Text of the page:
"No! No! No! Nooooo!!!" *panting* *gasping*..No!*retching*
So much for feeling good, suddenly I was completely dehydrated, with low bloodsugar and no water in 100 degree heat with a 3 mile downhill still in front of me till the next aid station. I tried to make the best of it running efficiently, but in reality I was running with thirst for the next aid station's water and trying to get there as fast as I could without burning out. I passed Jorge and wondered if he was dehydrated too as he only had one bottle. Though I was in first, with 3.5 miles to go, I was so thirsty that I couldn't think of anything but getting to the next aid station quickly and I began to pass 25kers more rapidly running over the side of singletrack to pass them if they wouldn't yield to my parched "good morning" greetings.
Finally I made it to the creek and I jumped in and dunked my head under like a wild hippopotamus (splashing water on the 25kers crossing on the rocks..sorry!). As good as it felt, I could tell I was overheated and dangerously low on energy (yet still high on adrenaline).
The final aid station was yet again buzzing with too many 25kers and I was again cut off at 3 ice cubes by the aid station worker. I didn't need too much, but I needed enough to douse myself some more as I had been redlining for 7-8 miles now and was bright red. I tried to reason with the aid station worker, but he was not the slight bit interested in affirmative action and getting me a little more ice for my red skin.
The jog over to the final prison camp hill seemed to be going well enough, but once the incline started my body felt weak. I knew Jesse was approaching and I thought I could shuffle well enough to out kick him. Unfortunately that amount of effort after 8 miles of redlining was too much and I immediately got lightheaded and almost fell.
Though it was hard to watch Jorge and Jesse pull away on the final hill, I was so hot and weak that the repose of the finish line was all that mattered. A chance to take care of my body and stop running was all that kept me moving along gingerly down the last hill into the campground. Kate cheered me on but I could scarcely mutter a reply other than "I'm really hot" and keep my head down moving along the road.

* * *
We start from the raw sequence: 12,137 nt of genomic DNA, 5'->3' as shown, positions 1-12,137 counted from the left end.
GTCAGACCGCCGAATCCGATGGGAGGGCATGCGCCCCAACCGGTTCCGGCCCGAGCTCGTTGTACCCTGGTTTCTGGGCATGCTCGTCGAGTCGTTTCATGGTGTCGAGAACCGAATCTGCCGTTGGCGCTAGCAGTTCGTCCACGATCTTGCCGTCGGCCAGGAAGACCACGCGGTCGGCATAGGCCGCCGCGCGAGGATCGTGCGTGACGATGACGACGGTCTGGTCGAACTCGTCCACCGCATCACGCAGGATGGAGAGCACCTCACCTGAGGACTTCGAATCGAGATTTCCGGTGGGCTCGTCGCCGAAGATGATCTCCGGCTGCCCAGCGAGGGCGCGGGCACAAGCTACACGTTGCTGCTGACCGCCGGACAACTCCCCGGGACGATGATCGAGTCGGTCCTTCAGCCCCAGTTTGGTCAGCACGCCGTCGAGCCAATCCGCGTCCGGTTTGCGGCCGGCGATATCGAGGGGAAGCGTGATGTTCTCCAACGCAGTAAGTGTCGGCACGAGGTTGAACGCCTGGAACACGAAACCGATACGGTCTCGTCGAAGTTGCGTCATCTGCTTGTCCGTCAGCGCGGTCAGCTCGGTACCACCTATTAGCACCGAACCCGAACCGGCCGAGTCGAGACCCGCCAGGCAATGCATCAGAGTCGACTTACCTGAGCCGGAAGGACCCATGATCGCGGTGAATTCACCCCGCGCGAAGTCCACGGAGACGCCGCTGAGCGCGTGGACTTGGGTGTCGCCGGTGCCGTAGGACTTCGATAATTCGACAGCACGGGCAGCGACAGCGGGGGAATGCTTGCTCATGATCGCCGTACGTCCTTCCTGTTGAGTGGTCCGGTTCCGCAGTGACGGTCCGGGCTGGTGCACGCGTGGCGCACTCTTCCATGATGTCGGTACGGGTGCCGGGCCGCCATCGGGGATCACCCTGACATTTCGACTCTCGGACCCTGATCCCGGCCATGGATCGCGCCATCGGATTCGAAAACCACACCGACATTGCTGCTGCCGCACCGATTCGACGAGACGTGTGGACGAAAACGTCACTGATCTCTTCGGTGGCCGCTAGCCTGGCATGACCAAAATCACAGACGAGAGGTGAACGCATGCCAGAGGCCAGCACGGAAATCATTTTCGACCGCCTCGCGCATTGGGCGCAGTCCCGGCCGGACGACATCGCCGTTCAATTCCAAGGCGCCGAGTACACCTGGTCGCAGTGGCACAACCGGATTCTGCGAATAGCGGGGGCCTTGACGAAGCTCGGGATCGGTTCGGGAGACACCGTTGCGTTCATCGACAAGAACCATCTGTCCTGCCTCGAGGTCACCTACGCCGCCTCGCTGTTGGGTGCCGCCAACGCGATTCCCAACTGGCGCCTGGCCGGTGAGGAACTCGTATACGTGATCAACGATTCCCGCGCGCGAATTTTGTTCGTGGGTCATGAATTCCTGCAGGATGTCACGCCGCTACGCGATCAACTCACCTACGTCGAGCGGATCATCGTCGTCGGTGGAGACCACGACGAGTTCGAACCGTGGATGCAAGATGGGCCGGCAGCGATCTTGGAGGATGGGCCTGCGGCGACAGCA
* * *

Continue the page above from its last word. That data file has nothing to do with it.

-P-dubs coaxing the last calories out of my blood stream, last 1/2 mi (Photo: Natalie Kintz)
Peter ran along side of me and cheered me on in my weakened state. He kept talking and trying to give me more energy, and I put out the most I could to finish strong. I rounded the last corner puking every few steps, but kept running in to finish in 4:08, 2 minutes off of Jorge, and 1 off of Jesse.
-Like an baked potato, I'm cooked (photo: Jayme Burtis)
-Finishing doesn't mean the pain stops (photo: Jayme Burtis)
I crossed the line, felt weak, nauseous, and incredibly hot. After some TLC from Peter, Jayme, and others I was starting to cool down and regain strength.
-Three amigos 5 minutes after killing each other (Photo: Jayme Burtis)
Another half an hour, 5 or 6 Tiki Punches later (shasta's fruit punch soda) I felt well enough to walk to the car, get a burrito in Malibu, surf and skate at El Porto, and taste some microbrews before an evening of surf videos with P-dubs. As intense as the 50k felt compared to racing 100 milers, I have to admit they are a little bit easier to recover from, and seem to let you enjoy more things in life other than just limping around and acting old. I've always loved this unique diversity about ultra running as each distance and challenge makes the other more desirable and enjoyable. A 50k that's fast and intense feels nice after a long and drawn out 100 miler, but a few 50k's in a row make me hunger for a more substantial accomplishment like a 50 miler with a ton of climbing, and before I know it I'm already dreaming up splits for my favorite 100's. Heck, if someone threw a half marathon my way I'd even jump into that. It's this beautiful relationship between distances and challenges that makes me grateful for the opportunities I have to sign up for races and compete. When you realize that you have the opportunity almost every day to do something special, it's hard to let a day go by without chasing the sun along a tough trail bucking and pitching you into your next opportunity (AKA chance to make something great).
Phantogram - Mouthful of Diamonds